Altered development of intestinal intraepithelial lymphocytes in P-glycoprotein-deficient mice

Michael D. Eisenbraun, R. Lee Mosley, Daniel H. Teitelbaum, Richard A. Miller

Research output: Contribution to journalArticle

31 Scopus citations

Abstract

Intraepithelial lymphocytes (IEL) that reside in the intestinal epithelium are known to exhibit phenotypic and functional characteristics that are distinct from other T cells. We have recently shown that peripheral T cells exclusively express an isoform of P-glycoprotein (P-gp) encoded by the mdr1a gene, but do not require mdr1a expression for normal proliferative, cytokine, or cytotoxic responses. In the present study, we have used mdr1-type knockout (KO) mice to demonstrate that IEL also utilize mdr1a, but only preferentially, in that the mdr1b isoform can be expressed in the absence of mdr1a expression. We also report that a high level of P-gp activity appears to be necessary for the normal development of certain IEL subpopulations. In specific, while the total number of IEL was relatively unaffected by the absence of mdr1a expression, the proportions of CD8αβ and TCRαβ+ IEL increased significantly in mdr1a and mdr1a/b KO mice at the expense of CD8αα and TCRγδ+ IEL, respectively. Moreover, these subset alterations also appeared to have functional consequences, in that proliferative, IL-2, and IFN-γ responses of IEL from KO mice were distinct from those of normal IEL. In summary, our data suggest that mdr1a expression is required for the development of certain IEL subpopulations, most notably TCRγδ+ cells, and thereby indirectly influences the balance of T cell subsets in the intestinal epithelium. Copyright (C) 2000 Elsevier Science Ltd.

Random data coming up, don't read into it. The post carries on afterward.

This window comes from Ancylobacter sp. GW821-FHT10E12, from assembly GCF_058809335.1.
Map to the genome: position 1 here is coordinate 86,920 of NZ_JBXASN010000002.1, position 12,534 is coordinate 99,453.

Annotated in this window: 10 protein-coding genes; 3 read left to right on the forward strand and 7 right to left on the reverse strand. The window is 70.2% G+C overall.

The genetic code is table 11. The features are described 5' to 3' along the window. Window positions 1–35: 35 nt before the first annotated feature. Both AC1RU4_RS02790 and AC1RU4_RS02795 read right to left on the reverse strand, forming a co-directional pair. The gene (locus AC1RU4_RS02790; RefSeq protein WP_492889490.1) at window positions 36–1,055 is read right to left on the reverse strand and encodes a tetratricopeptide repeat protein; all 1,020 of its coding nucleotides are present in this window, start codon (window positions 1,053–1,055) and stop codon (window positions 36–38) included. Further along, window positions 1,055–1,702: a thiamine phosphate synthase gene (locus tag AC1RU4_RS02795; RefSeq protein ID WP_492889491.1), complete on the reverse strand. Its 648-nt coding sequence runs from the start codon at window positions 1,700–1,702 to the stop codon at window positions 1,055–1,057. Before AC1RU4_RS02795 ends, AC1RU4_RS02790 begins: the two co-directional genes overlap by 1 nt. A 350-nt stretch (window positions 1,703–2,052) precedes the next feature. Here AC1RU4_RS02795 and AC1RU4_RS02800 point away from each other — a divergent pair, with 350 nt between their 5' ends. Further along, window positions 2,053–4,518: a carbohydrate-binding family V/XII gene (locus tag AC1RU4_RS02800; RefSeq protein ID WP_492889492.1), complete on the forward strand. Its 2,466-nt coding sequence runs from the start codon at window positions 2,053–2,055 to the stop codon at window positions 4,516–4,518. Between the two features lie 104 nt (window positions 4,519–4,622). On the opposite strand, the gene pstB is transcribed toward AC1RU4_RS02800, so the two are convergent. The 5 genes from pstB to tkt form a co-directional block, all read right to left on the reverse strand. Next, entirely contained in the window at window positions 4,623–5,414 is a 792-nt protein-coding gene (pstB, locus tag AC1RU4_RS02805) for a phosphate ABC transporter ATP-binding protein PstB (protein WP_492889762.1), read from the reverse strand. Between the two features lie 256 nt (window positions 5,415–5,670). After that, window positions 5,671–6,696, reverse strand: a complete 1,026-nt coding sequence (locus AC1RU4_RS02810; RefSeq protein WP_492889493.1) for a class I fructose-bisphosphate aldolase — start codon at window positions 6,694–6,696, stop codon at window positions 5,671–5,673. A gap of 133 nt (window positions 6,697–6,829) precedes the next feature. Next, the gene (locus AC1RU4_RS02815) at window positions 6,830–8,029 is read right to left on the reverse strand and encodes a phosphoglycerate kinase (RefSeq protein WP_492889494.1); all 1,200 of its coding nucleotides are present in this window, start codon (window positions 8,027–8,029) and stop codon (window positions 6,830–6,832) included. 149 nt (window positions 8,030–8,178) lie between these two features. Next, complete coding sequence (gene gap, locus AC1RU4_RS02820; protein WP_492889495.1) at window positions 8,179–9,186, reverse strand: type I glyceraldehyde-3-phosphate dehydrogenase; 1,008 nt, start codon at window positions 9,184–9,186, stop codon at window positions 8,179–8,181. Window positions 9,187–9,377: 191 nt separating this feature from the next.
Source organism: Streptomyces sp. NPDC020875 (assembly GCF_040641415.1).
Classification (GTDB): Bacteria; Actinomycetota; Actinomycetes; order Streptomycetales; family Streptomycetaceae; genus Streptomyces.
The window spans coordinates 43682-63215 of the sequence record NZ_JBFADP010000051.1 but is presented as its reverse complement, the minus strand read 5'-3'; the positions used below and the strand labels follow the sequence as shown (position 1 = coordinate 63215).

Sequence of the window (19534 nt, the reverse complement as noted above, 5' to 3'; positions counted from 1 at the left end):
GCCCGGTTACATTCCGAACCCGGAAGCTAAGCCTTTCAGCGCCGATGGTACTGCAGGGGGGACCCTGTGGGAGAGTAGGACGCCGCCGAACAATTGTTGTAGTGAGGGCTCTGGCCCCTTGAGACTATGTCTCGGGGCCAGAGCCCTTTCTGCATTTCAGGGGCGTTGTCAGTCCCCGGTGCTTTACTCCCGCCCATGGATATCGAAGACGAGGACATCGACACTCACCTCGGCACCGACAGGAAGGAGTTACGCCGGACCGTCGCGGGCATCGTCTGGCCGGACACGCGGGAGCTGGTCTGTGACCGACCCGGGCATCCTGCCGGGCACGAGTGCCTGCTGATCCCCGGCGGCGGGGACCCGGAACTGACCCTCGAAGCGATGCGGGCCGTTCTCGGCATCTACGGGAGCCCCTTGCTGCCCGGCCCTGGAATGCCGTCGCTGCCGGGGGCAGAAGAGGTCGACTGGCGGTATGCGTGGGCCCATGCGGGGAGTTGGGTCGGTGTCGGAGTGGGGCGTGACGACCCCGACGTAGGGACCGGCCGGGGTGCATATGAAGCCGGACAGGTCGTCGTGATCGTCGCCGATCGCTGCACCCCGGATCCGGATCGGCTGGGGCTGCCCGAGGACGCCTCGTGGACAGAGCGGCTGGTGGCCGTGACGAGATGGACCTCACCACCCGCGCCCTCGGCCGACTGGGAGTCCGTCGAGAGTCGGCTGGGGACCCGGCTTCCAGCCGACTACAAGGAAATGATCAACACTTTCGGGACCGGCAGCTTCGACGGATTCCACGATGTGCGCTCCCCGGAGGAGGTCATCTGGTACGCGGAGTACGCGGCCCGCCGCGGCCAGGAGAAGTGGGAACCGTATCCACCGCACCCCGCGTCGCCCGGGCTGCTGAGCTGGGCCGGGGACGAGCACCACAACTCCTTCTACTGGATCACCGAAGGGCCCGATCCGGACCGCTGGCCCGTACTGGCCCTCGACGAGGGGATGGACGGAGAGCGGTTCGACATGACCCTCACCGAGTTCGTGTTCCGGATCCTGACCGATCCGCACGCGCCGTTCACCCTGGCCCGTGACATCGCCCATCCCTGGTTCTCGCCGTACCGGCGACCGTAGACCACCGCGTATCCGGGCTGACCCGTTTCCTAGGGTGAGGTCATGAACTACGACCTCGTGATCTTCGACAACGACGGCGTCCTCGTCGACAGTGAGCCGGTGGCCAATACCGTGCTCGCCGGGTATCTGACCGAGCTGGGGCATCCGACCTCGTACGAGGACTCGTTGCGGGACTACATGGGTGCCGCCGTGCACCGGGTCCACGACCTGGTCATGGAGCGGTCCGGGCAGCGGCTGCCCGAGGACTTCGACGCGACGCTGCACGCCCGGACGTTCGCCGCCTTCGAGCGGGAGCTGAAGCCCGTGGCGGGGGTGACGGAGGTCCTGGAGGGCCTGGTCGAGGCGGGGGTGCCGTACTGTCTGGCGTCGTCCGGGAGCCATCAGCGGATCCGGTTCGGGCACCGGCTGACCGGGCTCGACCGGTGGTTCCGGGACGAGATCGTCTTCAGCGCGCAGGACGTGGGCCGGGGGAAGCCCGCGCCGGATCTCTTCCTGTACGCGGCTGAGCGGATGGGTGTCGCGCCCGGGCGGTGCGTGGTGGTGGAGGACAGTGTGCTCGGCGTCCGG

Original languageEnglish (US)
Pages (from-to)783-795
Number of pages13
JournalDevelopmental and Comparative Immunology
Volume24
Issue number8
DOIs
StatePublished - Dec 1 2000

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Keywords

  • Alpha-beta TCR
  • CD8
  • Gamma-delta TCR
  • Knockout mice
  • Mucosa
  • Repertoire development
  • T lymphocytes

ASJC Scopus subject areas

  • Immunology
  • Developmental Biology

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